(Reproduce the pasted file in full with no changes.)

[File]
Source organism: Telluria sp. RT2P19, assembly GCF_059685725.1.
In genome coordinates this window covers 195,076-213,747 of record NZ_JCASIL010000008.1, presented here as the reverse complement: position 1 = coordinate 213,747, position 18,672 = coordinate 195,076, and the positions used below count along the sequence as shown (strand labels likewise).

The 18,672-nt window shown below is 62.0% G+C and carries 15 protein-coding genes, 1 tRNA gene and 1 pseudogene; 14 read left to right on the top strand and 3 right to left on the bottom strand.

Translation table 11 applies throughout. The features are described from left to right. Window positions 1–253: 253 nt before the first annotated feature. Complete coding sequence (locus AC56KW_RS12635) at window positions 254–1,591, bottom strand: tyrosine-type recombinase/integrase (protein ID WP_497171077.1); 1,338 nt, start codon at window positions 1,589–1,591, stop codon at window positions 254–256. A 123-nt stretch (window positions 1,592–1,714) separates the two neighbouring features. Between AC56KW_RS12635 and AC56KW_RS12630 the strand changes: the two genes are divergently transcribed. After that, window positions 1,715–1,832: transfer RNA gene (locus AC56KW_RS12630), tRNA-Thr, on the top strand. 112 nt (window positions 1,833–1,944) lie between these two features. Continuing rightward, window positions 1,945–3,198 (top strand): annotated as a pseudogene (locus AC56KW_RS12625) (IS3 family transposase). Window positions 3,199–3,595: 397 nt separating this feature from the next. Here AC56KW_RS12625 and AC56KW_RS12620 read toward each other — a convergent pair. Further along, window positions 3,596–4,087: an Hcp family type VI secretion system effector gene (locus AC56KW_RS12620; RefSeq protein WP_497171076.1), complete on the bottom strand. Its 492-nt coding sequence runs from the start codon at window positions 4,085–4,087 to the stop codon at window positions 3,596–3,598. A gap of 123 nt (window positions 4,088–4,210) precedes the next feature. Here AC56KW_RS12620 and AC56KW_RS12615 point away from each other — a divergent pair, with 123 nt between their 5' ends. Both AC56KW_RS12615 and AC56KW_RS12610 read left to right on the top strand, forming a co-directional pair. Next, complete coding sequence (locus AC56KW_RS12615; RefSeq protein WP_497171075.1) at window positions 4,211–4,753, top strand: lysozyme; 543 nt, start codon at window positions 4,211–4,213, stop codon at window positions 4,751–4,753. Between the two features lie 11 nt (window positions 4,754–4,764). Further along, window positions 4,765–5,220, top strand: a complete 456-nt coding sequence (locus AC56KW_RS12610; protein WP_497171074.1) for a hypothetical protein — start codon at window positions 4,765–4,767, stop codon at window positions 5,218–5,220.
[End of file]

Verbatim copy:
Source organism: Telluria sp. RT2P19, assembly GCF_059685725.1.
In genome coordinates this window covers 195,076-213,747 of record NZ_JCASIL010000008.1, presented here as the reverse complement: position 1 = coordinate 213,747, position 18,672 = coordinate 195,076, and the positions used below count along the sequence as shown (strand labels likewise).

The 18,672-nt window shown below is 62.0% G+C and carries 15 protein-coding genes, 1 tRNA gene and 1 pseudogene; 14 read left to right on the top strand and 3 right to left on the bottom strand.

Translation table 11 applies throughout. The features are described from left to right. Window positions 1–253: 253 nt before the first annotated feature. Complete coding sequence (locus AC56KW_RS12635) at window positions 254–1,591, bottom strand: tyrosine-type recombinase/integrase (protein ID WP_497171077.1); 1,338 nt, start codon at window positions 1,589–1,591, stop codon at window positions 254–256. A 123-nt stretch (window positions 1,592–1,714) separates the two neighbouring features. Between AC56KW_RS12635 and AC56KW_RS12630 the strand changes: the two genes are divergently transcribed. After that, window positions 1,715–1,832: transfer RNA gene (locus AC56KW_RS12630), tRNA-Thr, on the top strand. 112 nt (window positions 1,833–1,944) lie between these two features. Continuing rightward, window positions 1,945–3,198 (top strand): annotated as a pseudogene (locus AC56KW_RS12625) (IS3 family transposase). Window positions 3,199–3,595: 397 nt separating this feature from the next. Here AC56KW_RS12625 and AC56KW_RS12620 read toward each other — a convergent pair. Further along, window positions 3,596–4,087: an Hcp family type VI secretion system effector gene (locus AC56KW_RS12620; RefSeq protein WP_497171076.1), complete on the bottom strand. Its 492-nt coding sequence runs from the start codon at window positions 4,085–4,087 to the stop codon at window positions 3,596–3,598. A gap of 123 nt (window positions 4,088–4,210) precedes the next feature. Here AC56KW_RS12620 and AC56KW_RS12615 point away from each other — a divergent pair, with 123 nt between their 5' ends. Both AC56KW_RS12615 and AC56KW_RS12610 read left to right on the top strand, forming a co-directional pair. Next, complete coding sequence (locus AC56KW_RS12615; RefSeq protein WP_497171075.1) at window positions 4,211–4,753, top strand: lysozyme; 543 nt, start codon at window positions 4,211–4,213, stop codon at window positions 4,751–4,753. Between the two features lie 11 nt (window positions 4,754–4,764). Further along, window positions 4,765–5,220, top strand: a complete 456-nt coding sequence (locus AC56KW_RS12610; protein WP_497171074.1) for a hypothetical protein — start codon at window positions 4,765–4,767, stop codon at window positions 5,218–5,220.